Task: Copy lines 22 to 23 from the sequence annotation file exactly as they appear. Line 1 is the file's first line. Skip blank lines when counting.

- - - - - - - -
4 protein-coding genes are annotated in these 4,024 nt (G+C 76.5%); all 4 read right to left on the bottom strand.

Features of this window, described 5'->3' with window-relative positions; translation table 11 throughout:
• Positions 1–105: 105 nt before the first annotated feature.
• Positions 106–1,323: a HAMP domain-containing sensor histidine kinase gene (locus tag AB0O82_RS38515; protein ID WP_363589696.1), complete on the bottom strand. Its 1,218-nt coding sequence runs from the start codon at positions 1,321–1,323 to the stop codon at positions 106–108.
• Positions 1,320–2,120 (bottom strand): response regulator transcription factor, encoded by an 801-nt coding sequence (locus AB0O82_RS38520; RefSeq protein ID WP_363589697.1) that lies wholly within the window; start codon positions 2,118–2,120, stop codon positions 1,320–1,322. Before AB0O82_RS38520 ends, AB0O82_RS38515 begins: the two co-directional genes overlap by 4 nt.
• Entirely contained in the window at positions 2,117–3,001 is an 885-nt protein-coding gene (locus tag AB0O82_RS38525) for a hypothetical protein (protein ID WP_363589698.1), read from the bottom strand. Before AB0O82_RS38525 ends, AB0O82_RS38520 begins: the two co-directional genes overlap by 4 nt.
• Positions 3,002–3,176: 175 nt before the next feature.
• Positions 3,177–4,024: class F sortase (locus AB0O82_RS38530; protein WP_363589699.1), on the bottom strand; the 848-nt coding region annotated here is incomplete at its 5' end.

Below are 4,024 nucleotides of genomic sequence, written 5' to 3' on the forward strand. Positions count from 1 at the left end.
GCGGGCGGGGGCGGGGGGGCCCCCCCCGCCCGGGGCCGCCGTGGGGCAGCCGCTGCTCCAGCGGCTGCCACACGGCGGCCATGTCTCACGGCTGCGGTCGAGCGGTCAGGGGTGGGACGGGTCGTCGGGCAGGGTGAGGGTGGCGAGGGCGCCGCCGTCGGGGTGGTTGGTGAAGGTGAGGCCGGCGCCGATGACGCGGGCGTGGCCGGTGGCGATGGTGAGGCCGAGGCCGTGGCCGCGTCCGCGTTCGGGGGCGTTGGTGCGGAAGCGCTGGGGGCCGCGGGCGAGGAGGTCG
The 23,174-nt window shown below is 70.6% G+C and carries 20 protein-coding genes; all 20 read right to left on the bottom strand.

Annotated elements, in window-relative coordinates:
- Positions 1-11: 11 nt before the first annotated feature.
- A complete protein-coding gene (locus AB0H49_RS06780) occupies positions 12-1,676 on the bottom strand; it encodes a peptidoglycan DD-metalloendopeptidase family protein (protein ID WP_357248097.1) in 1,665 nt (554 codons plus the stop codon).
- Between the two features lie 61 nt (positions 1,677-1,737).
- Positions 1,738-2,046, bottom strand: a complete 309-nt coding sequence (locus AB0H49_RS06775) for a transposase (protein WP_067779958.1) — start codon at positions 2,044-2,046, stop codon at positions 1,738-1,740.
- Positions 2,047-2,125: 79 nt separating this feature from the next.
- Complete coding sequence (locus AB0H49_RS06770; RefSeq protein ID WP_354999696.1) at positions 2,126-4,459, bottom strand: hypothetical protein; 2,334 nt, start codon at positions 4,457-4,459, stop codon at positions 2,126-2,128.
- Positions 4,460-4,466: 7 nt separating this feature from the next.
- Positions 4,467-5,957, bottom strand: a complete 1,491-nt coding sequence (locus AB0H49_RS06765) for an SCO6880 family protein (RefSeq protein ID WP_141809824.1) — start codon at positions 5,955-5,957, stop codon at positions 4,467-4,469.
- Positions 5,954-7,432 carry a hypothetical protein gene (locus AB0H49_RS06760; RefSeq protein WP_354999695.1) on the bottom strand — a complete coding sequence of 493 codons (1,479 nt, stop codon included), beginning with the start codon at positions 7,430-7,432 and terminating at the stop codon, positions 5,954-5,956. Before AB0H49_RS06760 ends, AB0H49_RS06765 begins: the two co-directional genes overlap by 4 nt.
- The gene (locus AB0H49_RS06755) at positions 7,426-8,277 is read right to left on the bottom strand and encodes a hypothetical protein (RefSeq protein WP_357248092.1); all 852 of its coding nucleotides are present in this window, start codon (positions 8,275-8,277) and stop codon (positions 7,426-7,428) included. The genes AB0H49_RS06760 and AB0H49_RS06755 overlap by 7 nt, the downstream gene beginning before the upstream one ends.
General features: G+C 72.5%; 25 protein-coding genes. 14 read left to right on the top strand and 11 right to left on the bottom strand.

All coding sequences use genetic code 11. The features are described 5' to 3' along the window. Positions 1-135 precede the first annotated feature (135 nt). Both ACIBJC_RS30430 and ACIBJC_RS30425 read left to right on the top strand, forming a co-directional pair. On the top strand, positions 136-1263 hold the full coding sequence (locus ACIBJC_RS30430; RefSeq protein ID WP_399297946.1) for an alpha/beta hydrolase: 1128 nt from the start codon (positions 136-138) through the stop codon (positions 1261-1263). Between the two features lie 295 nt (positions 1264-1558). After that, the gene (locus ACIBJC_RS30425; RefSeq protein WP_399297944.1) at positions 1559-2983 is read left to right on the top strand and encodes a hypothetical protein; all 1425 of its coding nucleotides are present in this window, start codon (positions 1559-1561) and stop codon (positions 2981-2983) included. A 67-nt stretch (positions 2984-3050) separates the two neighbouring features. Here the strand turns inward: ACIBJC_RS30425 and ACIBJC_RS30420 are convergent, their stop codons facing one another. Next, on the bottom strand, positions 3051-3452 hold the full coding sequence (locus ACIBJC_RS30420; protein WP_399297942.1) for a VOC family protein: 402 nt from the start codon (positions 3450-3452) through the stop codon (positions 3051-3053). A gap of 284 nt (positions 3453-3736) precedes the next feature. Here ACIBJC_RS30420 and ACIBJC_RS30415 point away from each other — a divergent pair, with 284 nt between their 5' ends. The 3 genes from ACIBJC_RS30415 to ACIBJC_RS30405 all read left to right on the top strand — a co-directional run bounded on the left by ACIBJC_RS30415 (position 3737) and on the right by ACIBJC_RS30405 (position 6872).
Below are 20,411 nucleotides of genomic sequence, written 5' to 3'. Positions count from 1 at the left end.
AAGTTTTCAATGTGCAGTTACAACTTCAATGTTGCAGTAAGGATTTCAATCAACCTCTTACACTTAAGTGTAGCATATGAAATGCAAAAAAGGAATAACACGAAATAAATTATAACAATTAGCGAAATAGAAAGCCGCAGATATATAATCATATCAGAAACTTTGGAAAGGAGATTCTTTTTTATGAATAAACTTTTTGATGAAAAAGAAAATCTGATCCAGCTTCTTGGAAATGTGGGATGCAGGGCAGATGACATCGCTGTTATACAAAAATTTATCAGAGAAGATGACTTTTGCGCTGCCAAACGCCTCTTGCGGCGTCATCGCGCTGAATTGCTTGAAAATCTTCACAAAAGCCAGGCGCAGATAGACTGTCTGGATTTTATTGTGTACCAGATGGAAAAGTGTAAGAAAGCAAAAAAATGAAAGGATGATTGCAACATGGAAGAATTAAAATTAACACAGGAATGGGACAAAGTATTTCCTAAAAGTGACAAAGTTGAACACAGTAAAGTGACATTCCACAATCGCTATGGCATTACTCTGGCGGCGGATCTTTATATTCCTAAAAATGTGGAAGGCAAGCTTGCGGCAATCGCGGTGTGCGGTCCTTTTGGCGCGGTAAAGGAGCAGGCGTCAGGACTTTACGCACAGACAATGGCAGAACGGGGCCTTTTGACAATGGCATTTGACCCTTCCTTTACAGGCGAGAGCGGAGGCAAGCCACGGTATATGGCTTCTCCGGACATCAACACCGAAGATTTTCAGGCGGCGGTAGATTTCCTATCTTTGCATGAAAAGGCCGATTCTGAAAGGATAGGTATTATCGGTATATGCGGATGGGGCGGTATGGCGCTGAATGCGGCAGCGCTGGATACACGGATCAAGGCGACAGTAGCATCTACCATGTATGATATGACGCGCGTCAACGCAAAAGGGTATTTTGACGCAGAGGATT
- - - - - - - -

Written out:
- The gene (locus AB0H49_RS06755) at positions 7,426-8,277 is read right to left on the bottom strand and encodes a hypothetical protein (RefSeq protein WP_357248092.1); all 852 of its coding nucleotides are present in this window, start codon (positions 8,275-8,277) and stop codon (positions 7,426-7,428) included. The genes AB0H49_RS06760 and AB0H49_RS06755 overlap by 7 nt, the downstream gene beginning before the upstream one ends.
General features: G+C 72.5%; 25 protein-coding genes. 14 read left to right on the top strand and 11 right to left on the bottom strand.